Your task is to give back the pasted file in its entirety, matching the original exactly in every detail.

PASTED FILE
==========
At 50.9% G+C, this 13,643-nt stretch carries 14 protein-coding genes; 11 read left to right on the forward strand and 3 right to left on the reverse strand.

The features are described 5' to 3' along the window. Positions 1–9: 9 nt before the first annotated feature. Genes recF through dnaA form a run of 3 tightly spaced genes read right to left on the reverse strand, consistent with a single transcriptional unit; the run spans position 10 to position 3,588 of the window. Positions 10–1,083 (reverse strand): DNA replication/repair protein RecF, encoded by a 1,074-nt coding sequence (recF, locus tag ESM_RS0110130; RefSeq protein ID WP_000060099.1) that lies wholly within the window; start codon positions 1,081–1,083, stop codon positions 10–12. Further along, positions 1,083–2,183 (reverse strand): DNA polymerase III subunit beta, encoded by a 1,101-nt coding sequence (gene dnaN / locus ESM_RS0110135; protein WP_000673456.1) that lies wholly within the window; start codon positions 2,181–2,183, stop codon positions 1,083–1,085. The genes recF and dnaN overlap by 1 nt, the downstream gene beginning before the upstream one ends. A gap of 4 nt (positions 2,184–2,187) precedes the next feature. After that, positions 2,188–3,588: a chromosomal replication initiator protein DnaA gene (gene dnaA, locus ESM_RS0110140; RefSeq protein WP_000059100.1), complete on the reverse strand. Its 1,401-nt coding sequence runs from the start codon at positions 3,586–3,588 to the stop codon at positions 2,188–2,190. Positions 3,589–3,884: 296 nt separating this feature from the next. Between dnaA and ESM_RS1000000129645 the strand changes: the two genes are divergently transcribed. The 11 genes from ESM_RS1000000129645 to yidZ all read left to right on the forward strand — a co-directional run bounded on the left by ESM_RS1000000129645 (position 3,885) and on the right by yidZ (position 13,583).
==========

At 50.9% G+C, this 13,643-nt stretch carries 14 protein-coding genes; 11 read left to right on the forward strand and 3 right to left on the reverse strand.

The features are described 5' to 3' along the window. Positions 1–9: 9 nt before the first annotated feature. Genes recF through dnaA form a run of 3 tightly spaced genes read right to left on the reverse strand, consistent with a single transcriptional unit; the run spans position 10 to position 3,588 of the window. Positions 10–1,083 (reverse strand): DNA replication/repair protein RecF, encoded by a 1,074-nt coding sequence (recF, locus tag ESM_RS0110130; RefSeq protein ID WP_000060099.1) that lies wholly within the window; start codon positions 1,081–1,083, stop codon positions 10–12. Further along, positions 1,083–2,183 (reverse strand): DNA polymerase III subunit beta, encoded by a 1,101-nt coding sequence (gene dnaN / locus ESM_RS0110135; protein WP_000673456.1) that lies wholly within the window; start codon positions 2,181–2,183, stop codon positions 1,083–1,085. The genes recF and dnaN overlap by 1 nt, the downstream gene beginning before the upstream one ends. A gap of 4 nt (positions 2,184–2,187) precedes the next feature. After that, positions 2,188–3,588: a chromosomal replication initiator protein DnaA gene (gene dnaA, locus ESM_RS0110140; RefSeq protein WP_000059100.1), complete on the reverse strand. Its 1,401-nt coding sequence runs from the start codon at positions 3,586–3,588 to the stop codon at positions 2,188–2,190. Positions 3,589–3,884: 296 nt separating this feature from the next. Between dnaA and ESM_RS1000000129645 the strand changes: the two genes are divergently transcribed. The 11 genes from ESM_RS1000000129645 to yidZ all read left to right on the forward strand — a co-directional run bounded on the left by ESM_RS1000000129645 (position 3,885) and on the right by yidZ (position 13,583).